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AXCEL.OLS function

OLS is used to fit linear models. It can be used to carry out regression analysis with numerical or categorical explanatory variables.


AXCEL.OLS(data, [predict], [intercept], [deployment], [plot])

The AXCEL.OLS function syntax has the following arguments:

data Required. data must be a table where its first column is the dependent (or y) variable and the rest are independent or explanatory variables. Here is an example:


In this example, if we use this table as an input, the model is structured in this way:

mpg = β0 + β1 × hp + β2 × gears + β3 × cyl + ε

where β0 is the intercept and β1 , β2 and β3 are coefficient estimates and ε is the error term (or residuals).

If a column includes strings instead of numbers, Axcel considers them as a categorical variable. For instance, if you have columns like this in your data table:


Axcel considers variable color as a categorical variable and assigns a dummy for each type. If you have categorical variables in your data, whether it is in string or number format, you can add “.f” at the end of the column name to let Axcel know that it is a categorical variable. For instance, if a column in your dataset is like this:


Axcel considers gears as a numerical variable and reports a coefficient for this variable in the regression results:


However, if you add “.f” at the end of the name of the variable:


Axcel considers it as a categorical variable and reports different coefficients for gear.f4, gear.f5, etc:


Beside “.f”, there are several other operators that you can use in this function presented below:

Name Extension Operation
.abs Use absolute value (abs) of variable ( ABS(X) )
.f Transfer variable to categorical
.ln Use natural log of variable ( Ln(X) )
.n Drop the variable from estimates
.sq Use square of variable ( X2 )

predict Optional. Default is FALSE. If set to TRUE or 1, Axcel generates a prediction of the variable instead of regression results.

intercept Optional. Default is TRUE. If set to FALSE or 0, regression estimates are produced without intercept. For instance, for the regression example mentioned before :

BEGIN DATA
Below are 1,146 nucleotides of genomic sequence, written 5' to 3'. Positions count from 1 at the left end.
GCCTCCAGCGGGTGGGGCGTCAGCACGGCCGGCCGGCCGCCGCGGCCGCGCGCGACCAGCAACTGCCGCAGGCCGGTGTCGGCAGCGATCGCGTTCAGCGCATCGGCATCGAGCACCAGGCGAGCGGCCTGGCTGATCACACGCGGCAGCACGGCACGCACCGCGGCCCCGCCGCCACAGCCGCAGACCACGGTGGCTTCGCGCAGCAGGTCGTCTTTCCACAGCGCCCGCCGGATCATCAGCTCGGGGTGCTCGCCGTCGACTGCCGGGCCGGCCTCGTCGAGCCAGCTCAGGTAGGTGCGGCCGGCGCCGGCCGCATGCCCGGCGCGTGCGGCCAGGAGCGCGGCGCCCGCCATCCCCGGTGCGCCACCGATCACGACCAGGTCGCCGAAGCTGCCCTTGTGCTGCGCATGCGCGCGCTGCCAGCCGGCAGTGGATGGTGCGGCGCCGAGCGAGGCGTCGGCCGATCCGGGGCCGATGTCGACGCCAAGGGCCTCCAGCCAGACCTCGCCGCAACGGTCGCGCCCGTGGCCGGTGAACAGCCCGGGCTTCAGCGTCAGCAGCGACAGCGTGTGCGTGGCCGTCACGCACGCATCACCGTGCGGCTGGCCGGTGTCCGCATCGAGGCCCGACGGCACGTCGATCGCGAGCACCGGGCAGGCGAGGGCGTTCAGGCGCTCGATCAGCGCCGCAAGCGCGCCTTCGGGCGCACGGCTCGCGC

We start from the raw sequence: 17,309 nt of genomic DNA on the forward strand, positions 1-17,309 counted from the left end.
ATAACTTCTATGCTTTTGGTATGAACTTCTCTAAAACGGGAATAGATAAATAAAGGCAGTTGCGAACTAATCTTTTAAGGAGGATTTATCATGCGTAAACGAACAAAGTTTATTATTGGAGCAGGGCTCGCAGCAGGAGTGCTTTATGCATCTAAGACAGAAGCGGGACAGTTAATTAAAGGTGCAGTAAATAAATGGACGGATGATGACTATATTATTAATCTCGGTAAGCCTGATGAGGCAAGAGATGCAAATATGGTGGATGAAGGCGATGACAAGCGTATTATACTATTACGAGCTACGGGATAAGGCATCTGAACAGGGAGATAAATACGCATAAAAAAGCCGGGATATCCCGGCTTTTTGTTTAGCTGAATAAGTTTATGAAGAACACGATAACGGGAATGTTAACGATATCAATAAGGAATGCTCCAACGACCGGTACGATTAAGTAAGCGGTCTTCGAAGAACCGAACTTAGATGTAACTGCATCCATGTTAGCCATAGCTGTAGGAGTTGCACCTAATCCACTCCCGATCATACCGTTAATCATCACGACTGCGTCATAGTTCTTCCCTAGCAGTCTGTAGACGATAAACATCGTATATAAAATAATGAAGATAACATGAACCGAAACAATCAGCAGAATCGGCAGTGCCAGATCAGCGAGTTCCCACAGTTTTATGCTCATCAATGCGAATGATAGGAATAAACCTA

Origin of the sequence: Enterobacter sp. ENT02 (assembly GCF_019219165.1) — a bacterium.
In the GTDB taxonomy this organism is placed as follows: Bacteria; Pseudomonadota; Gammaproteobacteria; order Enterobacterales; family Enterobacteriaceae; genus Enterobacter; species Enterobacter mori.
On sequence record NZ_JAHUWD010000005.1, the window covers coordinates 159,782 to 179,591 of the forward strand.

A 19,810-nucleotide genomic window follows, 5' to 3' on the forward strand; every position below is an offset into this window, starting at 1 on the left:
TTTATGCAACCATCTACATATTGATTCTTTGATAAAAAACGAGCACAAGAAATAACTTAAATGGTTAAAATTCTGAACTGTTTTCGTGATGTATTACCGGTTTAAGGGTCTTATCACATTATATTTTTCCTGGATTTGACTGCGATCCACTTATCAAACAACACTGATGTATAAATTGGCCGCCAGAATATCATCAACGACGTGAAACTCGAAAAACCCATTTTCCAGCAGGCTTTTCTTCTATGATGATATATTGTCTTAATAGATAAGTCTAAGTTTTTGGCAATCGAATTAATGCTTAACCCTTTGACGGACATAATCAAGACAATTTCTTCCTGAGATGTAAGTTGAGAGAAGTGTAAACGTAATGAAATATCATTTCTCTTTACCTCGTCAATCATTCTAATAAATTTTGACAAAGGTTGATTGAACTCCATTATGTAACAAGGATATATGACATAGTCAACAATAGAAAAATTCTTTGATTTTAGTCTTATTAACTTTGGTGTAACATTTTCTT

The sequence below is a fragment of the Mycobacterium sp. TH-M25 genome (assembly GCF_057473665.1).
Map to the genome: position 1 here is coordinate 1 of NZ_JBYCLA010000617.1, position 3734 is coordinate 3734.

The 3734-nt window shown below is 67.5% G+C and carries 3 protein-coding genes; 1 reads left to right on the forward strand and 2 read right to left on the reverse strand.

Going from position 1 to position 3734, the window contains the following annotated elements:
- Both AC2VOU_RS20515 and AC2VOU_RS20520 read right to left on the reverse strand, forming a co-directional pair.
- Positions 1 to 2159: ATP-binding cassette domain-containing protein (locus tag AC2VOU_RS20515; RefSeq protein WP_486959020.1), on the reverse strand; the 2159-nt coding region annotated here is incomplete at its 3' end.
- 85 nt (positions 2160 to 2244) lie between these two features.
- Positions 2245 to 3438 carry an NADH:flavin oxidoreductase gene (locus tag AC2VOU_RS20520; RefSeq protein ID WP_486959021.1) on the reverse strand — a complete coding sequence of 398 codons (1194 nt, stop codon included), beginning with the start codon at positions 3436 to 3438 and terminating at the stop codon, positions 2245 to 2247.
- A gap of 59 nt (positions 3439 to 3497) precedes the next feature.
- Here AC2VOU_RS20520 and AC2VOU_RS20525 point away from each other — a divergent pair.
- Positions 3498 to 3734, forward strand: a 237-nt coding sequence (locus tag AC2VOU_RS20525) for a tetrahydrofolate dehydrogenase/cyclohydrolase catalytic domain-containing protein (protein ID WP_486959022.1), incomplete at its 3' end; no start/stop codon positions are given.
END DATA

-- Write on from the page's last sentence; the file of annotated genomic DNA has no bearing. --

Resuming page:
with intercept = TRUE: mpg = β0 + β1 × hp + β2 × gears + β3 × cyl + ε
with intercept = FALSE: mpg = β1 × hp + β2 × gears + β3 × cyl + ε

deployment Optional. You can define a deployment name to deploy your model. After deployment, you can use the deployed function in AXCEL.OLS.PREDICT function. Please note that the deployment name is case sensitive and should include alphabets, numbers, and non-repeating underline. You cannot use underline at the beginning or end of the filename. For instance “abc-123” or “a-b-c-123” are allowed but “abc–123”, “abc-123-“, “-abc-123” or “abc-$123” are not allowed. Depending on your subscription, you can view and restrict access to the deployed model through Axcel web application.

plot Optional. Default is FALSE. When it is TRUE, Axcel produces model diagnosis plots inside the sidebar. You can expand the plot and show it in your browser. Producing plots usually creates latency in showing the results. So, we recommend that you use this option when it is needed. Please note that no plot is produced when deployment is requested. Here is an example of the plot:

Model Diagnostics
Variable Importance

when you type =AXCEL.OLS in an Excel cell, the IntelliSense guides you through required and optional (shows in [] brackets) inputs:

In the example above, we have:


This means that our data is located at cell A1 through K33, we do not want prediction (skipped for default), we want to keep intercept (skipped for default), no deployment and finally, we want to see the diagnostic plots:

At the same time, model specifications, performance and variable importance are reported in the console as shown below:

-------- OLS Summary --------- 
Call: lm(formula = formula, data = df) 
           Min      1Q  Median     3Q    Max 
       -3.2142 -1.6117 -0.2902 1.1974 4.6322 
Estimate          Std.      Error      t value      Pr(>|t|) 
(Intercept)   14.51324   18.88856        0.768       0.4513 
gear.f4        0.10225    2.78999        0.037       0.9711 
gear.f5        0.74084    3.14294        0.236       0.8160 
cyl           -0.09363    1.10044       -0.085       0.9330 
disp           0.01505    0.01825        0.824       0.4194 
hp            -0.02950    0.02577       -1.145       0.2658 
drat           0.89878    2.01117        0.447       0.6598 
wt            -3.92788    1.93376       -2.031       0.0557 . 
qsec           0.83705    0.74488        1.124       0.2744 
vs             0.12934    2.19158        0.059       0.9535 
am             2.75565    1.96702        1.401       0.1766 
carb           0.08170    0.91785        0.089       0.9300 
--- Signif. codes: 0 "***" 0.001 "**" 0.01 "*" 0.05 "." 0.1 " " 1 
Residual standard error: 2.682 on 20 degrees of freedom 
Multiple R-squared: 0.8723, Adjusted R-squared: 0.802 
F-statistic: 12.42 on 11 and 20 DF, p-value: 1.17e-06 
Min.max.accuracy     MAE      MAPE    MSE    RMSE     NRMSE.mean NRMSE.median                                    0.918               1.71    0.0876   4.49    2.12      0.106             0.11
NRMSE.mean.accuracy   NRMSE.median.accuracy   Efron.r.squared   CV.prcnt 
              0.894                    0.89             0.872       10.6
Variable Importance Sign 
1 wt 1.9611887 NEG 
2 am 1.2254035 POS 
3 qsec 1.1234133 POS 
4 hp 0.9868407 NEG 
5 disp 0.7467585 POS 
6 drat 0.4813036 POS 
7 gear 0.4389142 POS 
8 carb 0.2406258 NEG 
9 vs 0.1509915 POS 
10 cyl 0.1066392 NEG

With the same command but setting prediction TRUE (leave the rest for default values), we have:


Which reports the predicted values in a new column called “predict” as shown below: